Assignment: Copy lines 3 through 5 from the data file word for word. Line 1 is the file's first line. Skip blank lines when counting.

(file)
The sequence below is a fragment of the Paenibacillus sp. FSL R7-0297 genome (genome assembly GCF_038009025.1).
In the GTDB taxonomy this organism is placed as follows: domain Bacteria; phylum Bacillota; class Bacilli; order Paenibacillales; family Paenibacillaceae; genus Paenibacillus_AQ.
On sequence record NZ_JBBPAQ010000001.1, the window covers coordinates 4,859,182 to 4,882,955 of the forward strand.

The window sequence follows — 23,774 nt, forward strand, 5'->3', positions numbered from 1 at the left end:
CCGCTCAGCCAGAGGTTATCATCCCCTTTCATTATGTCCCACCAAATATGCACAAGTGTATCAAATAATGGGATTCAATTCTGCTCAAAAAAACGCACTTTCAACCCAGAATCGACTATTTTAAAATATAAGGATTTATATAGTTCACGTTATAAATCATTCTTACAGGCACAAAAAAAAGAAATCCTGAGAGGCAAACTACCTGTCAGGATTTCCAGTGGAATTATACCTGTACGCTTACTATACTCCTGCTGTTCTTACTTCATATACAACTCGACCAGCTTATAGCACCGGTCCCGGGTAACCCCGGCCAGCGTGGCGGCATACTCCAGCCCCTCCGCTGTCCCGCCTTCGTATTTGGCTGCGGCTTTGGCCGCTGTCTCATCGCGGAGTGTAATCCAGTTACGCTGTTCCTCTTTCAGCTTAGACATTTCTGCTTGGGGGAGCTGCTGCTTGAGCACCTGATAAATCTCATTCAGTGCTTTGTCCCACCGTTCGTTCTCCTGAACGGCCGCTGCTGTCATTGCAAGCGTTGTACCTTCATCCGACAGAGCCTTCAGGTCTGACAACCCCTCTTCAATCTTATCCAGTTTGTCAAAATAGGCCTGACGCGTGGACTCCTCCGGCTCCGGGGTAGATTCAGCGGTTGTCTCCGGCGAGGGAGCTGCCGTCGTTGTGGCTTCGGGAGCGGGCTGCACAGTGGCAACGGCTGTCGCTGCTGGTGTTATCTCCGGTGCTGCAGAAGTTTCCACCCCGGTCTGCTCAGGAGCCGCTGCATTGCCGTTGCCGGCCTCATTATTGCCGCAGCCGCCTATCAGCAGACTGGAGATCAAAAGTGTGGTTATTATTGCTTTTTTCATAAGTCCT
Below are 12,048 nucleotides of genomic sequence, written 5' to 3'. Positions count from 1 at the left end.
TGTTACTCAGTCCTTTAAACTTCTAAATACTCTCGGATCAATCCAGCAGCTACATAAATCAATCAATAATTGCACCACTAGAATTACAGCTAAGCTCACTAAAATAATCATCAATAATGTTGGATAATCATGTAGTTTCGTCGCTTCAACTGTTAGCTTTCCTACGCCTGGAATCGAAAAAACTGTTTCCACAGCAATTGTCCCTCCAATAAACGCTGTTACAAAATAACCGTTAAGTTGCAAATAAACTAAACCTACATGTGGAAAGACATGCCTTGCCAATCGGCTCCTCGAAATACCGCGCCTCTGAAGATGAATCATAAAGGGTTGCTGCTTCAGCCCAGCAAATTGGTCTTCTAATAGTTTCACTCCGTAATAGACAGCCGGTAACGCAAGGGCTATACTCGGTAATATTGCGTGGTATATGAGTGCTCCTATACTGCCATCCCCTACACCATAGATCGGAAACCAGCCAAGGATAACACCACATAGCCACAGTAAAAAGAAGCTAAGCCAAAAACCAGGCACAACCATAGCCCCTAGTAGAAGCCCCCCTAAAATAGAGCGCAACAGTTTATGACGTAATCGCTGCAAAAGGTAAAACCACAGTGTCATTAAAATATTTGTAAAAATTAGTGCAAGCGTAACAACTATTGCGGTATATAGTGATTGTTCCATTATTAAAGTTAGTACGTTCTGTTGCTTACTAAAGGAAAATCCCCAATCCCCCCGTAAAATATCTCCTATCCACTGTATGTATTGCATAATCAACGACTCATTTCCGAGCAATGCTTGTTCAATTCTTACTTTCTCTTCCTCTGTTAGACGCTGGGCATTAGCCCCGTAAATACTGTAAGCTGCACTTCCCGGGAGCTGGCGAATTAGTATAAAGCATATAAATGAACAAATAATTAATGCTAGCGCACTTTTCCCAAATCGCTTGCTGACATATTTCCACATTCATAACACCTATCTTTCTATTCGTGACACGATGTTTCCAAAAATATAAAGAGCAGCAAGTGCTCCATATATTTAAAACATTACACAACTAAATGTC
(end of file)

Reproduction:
On sequence record NZ_JBBPAQ010000001.1, the window covers coordinates 4,859,182 to 4,882,955 of the forward strand.

The window sequence follows — 23,774 nt, forward strand, 5'->3', positions numbered from 1 at the left end:
CCGCTCAGCCAGAGGTTATCATCCCCTTTCATTATGTCCCACCAAATATGCACAAGTGTATCAAATAATGGGATTCAATTCTGCTCAAAAAAACGCACTTTCAACCCAGAATCGACTATTTTAAAATATAAGGATTTATATAGTTCACGTTATAAATCATTCTTACAGGCACAAAAAAAAGAAATCCTGAGAGGCAAACTACCTGTCAGGATTTCCAGTGGAATTATACCTGTACGCTTACTATACTCCTGCTGTTCTTACTTCATATACAACTCGACCAGCTTATAGCACCGGTCCCGGGTAACCCCGGCCAGCGTGGCGGCATACTCCAGCCCCTCCGCTGTCCCGCCTTCGTATTTGGCTGCGGCTTTGGCCGCTGTCTCATCGCGGAGTGTAATCCAGTTACGCTGTTCCTCTTTCAGCTTAGACATTTCTGCTTGGGGGAGCTGCTGCTTGAGCACCTGATAAATCTCATTCAGTGCTTTGTCCCACCGTTCGTTCTCCTGAACGGCCGCTGCTGTCATTGCAAGCGTTGTACCTTCATCCGACAGAGCCTTCAGGTCTGACAACCCCTCTTCAATCTTATCCAGTTTGTCAAAATAGGCCTGACGCGTGGACTCCTCCGGCTCCGGGGTAGATTCAGCGGTTGTCTCCGGCGAGGGAGCTGCCGTCGTTGTGGCTTCGGGAGCGGGCTGCACAGTGGCAACGGCTGTCGCTGCTGGTGTTATCTCCGGTGCTGCAGAAGTTTCCACCCCGGTCTGCTCAGGAGCCGCTGCATTGCCGTTGCCGGCCTCATTATTGCCGCAGCCGCCTATCAGCAGACTGGAGATCAAAAGTGTGGTTATTATTGCTTTTTTCATAAGTCCT